won't hurt with the meal and brings some cheer.
But four hours go by and we are still there
and another problem my best friend must bear.

Alcohol addiction
I can "handle" it but it does create friction
with my family, and friends I had have all gone
and left my best friend to handle it alone.

I used to work
but once too often my mind like a shaken bottle cork
exploded. And now I sit at home most of the day
tormenting my best friend with the words I don't say.

I keep it hidden
but every now and then the unwelcome thoughts unbidden
release the pain and anger and I lash out.
My poor best friend is the one who feels my clout.

At last to sleep
drugged up with pills and alcohol I creep
off to bed. Then in the darkest hours awake with a scream
that my best friend knew would come and shatter the dream.

Shaking in fear
I think I am back there but my one and only holds me near
to her. Eases the heartache and calms the brain
but God why must my best friend also bear this pain!

for every vets partner who has had to share a war to one
degree or another. Especially my best friend Julianne.

Rod Stemp

This poem is the story of and a tribute to Mike Herbert and Bob Carver, the only 2SQN RAAF aircrew lost in combat. They disappeared in Quang Nam province 65 kilometres south west of Da Nang on the night of 3rd November 1970.

The official findings of the court of inquiry decided that "the possiblity of enemy-initiated action cannot be ignored," implying that there may have been SAMs in the area which allied intelligence did not know about. To this day there has not been a satisfactory answer to what caused a catastrophic, mid-air explosion which caused the Canberra to disintegrate.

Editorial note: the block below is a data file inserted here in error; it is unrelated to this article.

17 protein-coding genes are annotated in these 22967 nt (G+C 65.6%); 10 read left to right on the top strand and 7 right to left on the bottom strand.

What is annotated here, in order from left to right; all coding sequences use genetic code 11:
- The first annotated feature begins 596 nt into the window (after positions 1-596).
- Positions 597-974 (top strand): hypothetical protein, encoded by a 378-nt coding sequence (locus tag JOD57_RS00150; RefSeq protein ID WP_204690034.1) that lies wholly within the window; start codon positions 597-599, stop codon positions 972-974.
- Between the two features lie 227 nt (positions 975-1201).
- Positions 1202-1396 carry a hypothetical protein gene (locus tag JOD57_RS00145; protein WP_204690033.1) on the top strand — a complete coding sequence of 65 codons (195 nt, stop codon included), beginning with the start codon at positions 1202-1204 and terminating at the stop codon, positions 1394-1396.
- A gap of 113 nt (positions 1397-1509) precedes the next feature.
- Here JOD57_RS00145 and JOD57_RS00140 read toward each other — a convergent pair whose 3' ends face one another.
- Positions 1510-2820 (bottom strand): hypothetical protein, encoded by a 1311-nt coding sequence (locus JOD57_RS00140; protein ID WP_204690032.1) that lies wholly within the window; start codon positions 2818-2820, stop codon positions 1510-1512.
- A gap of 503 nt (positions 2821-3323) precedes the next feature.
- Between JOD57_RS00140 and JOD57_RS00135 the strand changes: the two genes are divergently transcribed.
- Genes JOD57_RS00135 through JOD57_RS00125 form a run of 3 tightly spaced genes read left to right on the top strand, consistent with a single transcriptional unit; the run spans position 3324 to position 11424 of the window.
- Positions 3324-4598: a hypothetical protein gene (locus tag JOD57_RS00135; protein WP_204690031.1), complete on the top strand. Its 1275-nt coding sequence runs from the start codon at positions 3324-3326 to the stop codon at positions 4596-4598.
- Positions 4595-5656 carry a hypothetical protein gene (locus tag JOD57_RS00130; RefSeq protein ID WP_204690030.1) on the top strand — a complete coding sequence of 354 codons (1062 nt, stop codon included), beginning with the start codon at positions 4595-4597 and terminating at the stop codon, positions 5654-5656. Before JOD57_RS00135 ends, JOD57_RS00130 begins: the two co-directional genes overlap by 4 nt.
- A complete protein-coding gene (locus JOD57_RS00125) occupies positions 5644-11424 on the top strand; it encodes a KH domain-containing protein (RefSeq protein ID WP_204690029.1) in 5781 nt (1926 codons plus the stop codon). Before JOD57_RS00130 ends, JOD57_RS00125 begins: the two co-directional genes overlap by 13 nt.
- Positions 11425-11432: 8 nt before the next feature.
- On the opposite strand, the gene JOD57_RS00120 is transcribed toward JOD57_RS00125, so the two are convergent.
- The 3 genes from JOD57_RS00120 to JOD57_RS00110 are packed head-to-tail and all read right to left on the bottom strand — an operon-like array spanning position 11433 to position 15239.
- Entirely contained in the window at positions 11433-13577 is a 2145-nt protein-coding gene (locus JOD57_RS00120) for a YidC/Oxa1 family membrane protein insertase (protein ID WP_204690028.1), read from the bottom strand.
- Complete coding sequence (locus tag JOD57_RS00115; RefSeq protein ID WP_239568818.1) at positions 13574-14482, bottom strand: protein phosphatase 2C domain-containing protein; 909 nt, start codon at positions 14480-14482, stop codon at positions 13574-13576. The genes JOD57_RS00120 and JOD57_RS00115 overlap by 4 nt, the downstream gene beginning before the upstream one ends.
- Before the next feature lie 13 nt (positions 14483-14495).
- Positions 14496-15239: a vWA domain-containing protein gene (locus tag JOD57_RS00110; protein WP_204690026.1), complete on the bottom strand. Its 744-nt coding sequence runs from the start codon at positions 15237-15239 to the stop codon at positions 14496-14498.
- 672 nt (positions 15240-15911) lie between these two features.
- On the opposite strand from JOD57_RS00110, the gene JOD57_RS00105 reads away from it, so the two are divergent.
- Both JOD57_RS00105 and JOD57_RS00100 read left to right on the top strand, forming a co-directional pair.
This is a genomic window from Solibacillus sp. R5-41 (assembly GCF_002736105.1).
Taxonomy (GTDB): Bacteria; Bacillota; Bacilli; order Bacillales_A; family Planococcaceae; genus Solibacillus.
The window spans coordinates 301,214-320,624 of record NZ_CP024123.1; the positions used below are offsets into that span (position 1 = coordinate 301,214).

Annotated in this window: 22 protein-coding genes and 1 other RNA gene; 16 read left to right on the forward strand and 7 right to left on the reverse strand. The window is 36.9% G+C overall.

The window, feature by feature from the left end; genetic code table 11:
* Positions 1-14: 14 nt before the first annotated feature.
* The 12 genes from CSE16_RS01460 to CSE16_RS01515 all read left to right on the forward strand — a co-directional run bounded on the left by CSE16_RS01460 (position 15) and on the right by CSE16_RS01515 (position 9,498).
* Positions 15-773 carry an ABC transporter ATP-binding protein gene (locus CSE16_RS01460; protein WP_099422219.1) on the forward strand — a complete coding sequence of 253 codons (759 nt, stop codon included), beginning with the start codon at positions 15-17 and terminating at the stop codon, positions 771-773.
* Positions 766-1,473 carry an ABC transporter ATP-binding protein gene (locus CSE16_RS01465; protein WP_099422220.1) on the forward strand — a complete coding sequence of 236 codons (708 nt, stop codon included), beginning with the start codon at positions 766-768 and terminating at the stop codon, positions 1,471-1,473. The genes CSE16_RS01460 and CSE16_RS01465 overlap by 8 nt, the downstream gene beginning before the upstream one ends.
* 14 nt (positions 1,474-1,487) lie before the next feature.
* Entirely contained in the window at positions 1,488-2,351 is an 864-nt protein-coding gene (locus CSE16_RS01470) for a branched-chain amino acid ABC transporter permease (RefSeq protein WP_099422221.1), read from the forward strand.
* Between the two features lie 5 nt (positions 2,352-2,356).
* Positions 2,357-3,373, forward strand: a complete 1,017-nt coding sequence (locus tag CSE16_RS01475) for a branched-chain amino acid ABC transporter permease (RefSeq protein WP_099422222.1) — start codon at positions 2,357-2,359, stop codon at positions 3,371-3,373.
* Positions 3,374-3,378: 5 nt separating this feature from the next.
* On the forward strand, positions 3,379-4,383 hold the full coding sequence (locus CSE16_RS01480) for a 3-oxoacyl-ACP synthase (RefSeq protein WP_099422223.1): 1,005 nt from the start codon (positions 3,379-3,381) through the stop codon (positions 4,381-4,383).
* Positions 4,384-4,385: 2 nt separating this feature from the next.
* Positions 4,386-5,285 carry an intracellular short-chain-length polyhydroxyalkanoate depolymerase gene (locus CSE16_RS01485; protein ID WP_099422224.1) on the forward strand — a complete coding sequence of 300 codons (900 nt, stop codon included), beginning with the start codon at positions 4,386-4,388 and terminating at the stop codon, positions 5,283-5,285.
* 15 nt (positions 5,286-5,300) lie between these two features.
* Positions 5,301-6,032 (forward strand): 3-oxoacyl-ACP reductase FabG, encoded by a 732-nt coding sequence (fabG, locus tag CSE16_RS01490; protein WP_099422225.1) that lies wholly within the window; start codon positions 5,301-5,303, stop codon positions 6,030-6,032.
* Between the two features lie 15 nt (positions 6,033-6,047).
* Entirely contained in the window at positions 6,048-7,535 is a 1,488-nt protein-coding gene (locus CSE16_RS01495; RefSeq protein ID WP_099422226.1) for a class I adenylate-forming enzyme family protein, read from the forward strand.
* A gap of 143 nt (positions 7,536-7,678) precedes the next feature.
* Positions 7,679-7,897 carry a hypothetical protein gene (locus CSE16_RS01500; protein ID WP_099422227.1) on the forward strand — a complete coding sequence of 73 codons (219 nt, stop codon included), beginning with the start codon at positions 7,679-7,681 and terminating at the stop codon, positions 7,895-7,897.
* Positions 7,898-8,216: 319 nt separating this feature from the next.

Twin Avon jets roar
building thrust held by brakes on tight.
Lights flickering red and green,
waiting the order to lift into the night.

"Magpie 91 rolling" comes the call
as power unleashed, she gathers speed down the runway.
Five thousand pounds of high explosive
that will turn jungle night into day.

The masterful touch of two young hands
feels lift under outspread wings
and the "graceful old lady" soars
into the air, her turbines seem to sing.

Climbing turn to starboard and Magpie91
heads north for a 'Skyspot' mission in the dark.
Quang Nam southwest of Da Nang,
a known VC outpost but on the maps just a mark.

Though young, these are professionals.
Well trained and doing the routine before the action,
they feel like eagles searching for prey
in a steel machine that delivers destruction.

But the time for reflection is over.
Destiny awaits Carver and Herbert.
Change frequency to Skyspot Control,
"Magpie91 is ready for the target."

The mission controller calls them in,
"Straight and level above the triple AAA at 22,000 feet.
All bombs in one salvo,
Let's make Charlie feel their heat."

The flash and roar of six explosions splits the dark!
"PERFORMANCE EXCELLENT!" is Controls' response.
"Thank you Skyspot" and "We liked it too."
Time to bug out, Canberras have no defence.

They were there on Udorn radar
The next sweep showed empty sky.
Not a trace of them has been found, but
for 2Squadron, forever, Mike and Bob continue to fly.

Rod Stemp

All Poems Copyrighted © by Rod Stemp, All Rights Reserved